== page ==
Furthermore, as research has discovered that 41 percent of people use the same password for every website they access, many Monster and USAJobs users are likely to be at risk of their accounts on other websites are at risk of being hacked.
According to a warning published by Monster, other data stolen included users' email addresses, names, phone numbers and some demographic data. The incident follows a similar attack on both sites 18 months ago when hackers used the Monstres Trojan horse to steal details of jobseekers via recruiter accounts. That hack was unsurprisingly followed by a widespread phishing campaign.
Graham Cluley, senior technology consultant at Sophos commented:
According to media reports, Monster is not planning to warn its users via email about the security breach, but instead posted an advisory on its website.Customers of both Monster and USAJobs have been placed at serious risk because of this attack.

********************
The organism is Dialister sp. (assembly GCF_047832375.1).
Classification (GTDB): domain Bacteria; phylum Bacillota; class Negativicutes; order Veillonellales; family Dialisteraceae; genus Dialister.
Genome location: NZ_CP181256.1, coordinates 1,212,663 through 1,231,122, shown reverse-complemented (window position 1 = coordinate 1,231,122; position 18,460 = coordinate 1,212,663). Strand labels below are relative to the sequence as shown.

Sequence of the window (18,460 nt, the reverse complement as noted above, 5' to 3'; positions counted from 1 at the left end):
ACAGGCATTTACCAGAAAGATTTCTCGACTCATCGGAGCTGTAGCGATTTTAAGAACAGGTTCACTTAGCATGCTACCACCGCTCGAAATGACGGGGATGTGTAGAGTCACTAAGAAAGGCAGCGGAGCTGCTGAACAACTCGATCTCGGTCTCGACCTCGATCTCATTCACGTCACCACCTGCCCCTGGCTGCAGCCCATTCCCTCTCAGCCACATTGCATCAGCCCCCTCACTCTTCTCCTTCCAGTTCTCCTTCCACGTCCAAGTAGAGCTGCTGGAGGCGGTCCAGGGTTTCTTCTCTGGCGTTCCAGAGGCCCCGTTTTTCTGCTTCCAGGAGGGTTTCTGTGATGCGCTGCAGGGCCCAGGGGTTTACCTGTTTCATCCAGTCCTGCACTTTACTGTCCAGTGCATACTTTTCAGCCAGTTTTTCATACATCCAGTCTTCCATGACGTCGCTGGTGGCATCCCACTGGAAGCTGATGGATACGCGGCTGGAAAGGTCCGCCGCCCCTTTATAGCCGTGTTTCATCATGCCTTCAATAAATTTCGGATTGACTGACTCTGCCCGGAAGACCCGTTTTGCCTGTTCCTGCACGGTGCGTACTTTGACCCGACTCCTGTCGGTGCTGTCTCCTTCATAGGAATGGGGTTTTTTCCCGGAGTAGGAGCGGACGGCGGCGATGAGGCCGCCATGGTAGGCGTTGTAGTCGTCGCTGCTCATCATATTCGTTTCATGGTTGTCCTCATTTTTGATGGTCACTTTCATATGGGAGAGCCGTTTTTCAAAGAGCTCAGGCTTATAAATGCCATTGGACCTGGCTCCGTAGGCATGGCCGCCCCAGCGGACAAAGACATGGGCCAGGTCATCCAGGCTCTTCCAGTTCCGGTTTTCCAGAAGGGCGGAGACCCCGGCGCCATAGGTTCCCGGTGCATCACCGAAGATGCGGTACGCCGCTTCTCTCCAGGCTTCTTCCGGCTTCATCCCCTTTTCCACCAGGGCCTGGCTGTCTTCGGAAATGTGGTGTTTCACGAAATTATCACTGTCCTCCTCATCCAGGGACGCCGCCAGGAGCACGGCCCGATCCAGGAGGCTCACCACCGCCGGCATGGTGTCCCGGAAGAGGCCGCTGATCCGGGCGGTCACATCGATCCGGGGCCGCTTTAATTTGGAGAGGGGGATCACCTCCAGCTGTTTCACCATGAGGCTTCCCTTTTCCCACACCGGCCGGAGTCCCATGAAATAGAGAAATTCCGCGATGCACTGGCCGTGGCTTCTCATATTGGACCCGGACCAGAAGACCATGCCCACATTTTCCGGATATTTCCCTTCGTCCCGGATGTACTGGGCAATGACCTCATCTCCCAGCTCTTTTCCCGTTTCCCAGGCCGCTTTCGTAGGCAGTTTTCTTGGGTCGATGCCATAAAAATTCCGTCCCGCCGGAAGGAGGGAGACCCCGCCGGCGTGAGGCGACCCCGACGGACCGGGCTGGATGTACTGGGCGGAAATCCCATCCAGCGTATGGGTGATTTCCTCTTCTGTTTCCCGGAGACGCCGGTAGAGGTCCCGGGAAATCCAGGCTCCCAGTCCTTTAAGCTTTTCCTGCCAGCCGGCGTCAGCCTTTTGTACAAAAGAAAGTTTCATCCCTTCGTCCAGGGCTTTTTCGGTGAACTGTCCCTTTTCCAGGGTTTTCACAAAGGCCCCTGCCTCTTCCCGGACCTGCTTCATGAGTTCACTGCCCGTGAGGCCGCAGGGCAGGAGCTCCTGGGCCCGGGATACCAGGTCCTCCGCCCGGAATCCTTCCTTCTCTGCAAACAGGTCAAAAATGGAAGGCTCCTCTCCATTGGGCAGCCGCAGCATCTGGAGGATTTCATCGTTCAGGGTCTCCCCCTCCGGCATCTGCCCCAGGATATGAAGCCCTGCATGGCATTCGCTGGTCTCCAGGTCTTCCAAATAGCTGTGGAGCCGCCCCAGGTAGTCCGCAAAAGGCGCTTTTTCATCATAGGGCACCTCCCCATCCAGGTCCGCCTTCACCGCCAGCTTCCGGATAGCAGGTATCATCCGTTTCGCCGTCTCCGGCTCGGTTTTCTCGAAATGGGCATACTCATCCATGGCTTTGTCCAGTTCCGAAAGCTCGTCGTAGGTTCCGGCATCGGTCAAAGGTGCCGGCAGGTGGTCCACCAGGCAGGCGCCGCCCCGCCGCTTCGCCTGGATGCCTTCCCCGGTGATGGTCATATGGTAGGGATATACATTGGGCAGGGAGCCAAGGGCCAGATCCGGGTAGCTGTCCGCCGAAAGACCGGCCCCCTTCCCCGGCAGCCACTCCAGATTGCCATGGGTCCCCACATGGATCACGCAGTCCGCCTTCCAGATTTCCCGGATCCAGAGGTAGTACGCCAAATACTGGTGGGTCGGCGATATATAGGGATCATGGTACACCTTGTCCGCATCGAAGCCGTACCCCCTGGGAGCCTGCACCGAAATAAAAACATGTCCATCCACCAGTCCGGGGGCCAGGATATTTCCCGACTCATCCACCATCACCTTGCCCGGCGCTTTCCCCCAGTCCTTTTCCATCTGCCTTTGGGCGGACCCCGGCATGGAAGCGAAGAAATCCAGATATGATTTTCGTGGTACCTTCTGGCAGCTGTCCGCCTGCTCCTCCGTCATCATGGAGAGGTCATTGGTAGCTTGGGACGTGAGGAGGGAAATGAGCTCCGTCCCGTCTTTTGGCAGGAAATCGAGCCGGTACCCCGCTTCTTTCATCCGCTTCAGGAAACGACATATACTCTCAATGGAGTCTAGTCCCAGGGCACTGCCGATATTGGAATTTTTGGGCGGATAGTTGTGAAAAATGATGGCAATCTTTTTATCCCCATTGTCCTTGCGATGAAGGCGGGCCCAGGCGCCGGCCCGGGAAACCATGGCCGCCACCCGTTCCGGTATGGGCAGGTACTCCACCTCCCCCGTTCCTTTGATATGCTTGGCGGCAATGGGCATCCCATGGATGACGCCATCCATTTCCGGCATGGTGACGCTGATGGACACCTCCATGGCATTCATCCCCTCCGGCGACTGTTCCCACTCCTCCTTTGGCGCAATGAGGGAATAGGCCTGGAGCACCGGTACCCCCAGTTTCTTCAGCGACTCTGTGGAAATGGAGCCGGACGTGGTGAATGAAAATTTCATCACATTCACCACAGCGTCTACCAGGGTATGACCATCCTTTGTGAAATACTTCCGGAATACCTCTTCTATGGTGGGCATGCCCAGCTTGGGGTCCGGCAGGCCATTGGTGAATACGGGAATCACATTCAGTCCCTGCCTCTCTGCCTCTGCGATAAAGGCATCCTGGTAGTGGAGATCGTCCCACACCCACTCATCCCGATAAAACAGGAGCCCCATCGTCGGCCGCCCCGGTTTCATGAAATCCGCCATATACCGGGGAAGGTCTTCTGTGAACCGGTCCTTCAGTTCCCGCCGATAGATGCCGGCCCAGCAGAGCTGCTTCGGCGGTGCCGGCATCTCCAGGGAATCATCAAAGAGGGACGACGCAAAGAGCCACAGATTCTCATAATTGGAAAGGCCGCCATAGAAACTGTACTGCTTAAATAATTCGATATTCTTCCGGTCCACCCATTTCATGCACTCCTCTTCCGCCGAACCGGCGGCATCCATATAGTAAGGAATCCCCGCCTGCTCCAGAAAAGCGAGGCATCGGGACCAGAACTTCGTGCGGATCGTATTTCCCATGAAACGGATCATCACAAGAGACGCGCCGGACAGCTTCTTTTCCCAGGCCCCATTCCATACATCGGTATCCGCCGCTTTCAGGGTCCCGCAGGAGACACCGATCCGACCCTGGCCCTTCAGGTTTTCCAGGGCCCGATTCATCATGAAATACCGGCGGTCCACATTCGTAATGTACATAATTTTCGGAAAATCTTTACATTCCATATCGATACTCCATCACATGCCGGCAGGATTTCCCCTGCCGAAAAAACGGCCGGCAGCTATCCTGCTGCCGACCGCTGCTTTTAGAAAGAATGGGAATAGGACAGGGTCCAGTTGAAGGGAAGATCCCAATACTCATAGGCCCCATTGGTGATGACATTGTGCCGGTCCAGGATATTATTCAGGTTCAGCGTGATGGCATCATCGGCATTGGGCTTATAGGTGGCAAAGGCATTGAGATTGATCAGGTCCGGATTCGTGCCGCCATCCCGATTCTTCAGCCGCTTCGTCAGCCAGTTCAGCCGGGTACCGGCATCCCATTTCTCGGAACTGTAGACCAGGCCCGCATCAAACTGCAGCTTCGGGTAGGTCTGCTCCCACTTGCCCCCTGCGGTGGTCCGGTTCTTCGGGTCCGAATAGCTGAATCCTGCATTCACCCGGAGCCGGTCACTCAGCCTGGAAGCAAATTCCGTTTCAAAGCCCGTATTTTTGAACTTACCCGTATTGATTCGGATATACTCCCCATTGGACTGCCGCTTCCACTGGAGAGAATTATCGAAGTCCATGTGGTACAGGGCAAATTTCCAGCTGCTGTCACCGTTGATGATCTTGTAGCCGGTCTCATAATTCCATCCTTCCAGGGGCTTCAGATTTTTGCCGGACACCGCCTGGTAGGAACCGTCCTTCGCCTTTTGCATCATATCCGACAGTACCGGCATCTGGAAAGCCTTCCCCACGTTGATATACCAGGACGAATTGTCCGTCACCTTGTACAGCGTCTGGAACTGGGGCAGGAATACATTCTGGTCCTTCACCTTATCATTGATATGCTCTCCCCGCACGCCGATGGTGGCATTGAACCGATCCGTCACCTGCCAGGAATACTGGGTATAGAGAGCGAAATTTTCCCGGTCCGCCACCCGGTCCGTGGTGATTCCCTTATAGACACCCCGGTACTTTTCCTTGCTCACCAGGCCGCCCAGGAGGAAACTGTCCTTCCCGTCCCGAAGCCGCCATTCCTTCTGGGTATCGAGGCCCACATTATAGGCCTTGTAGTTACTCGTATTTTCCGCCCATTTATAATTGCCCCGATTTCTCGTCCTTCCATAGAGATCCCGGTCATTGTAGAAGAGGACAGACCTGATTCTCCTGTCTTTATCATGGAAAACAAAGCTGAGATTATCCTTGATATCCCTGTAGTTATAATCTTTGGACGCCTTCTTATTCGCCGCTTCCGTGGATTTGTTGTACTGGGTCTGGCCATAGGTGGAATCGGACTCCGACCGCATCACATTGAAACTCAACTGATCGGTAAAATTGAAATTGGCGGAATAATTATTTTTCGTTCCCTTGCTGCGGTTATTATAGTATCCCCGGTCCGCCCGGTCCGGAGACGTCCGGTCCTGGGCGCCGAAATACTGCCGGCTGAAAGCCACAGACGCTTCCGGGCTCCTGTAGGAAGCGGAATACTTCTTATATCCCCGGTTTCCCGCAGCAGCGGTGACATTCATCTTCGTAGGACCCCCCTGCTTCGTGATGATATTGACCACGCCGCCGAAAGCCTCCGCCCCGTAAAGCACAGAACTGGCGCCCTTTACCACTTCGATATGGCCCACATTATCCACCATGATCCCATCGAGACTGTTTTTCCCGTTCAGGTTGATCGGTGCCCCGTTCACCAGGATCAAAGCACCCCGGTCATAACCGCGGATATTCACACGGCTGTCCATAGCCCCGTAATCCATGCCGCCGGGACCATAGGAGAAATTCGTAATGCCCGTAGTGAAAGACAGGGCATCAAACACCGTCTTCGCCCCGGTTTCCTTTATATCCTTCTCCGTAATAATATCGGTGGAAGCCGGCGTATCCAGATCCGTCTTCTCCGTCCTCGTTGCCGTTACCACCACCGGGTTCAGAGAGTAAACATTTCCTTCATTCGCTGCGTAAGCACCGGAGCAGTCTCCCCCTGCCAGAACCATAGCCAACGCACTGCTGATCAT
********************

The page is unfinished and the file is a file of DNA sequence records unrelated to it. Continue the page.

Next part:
One very real risk is that the hackers will use the email addresses and personal information they have stolen to mount a very realistic phishing campaign to gather more sensitive information from the victims. But, that's just the tip of the iceberg - since so many people use the same password for every website, there's a good chance the cybercriminals will be able access users' bank accounts and other sites.
- continued Cluley.There will be a few raised eyebrows about how Monster is choosing to inform its members of this serious security breach. As the company's database was hacked in what appears to have been a similar attack in 2007, customer confidence in the company may be damaged following this latest incident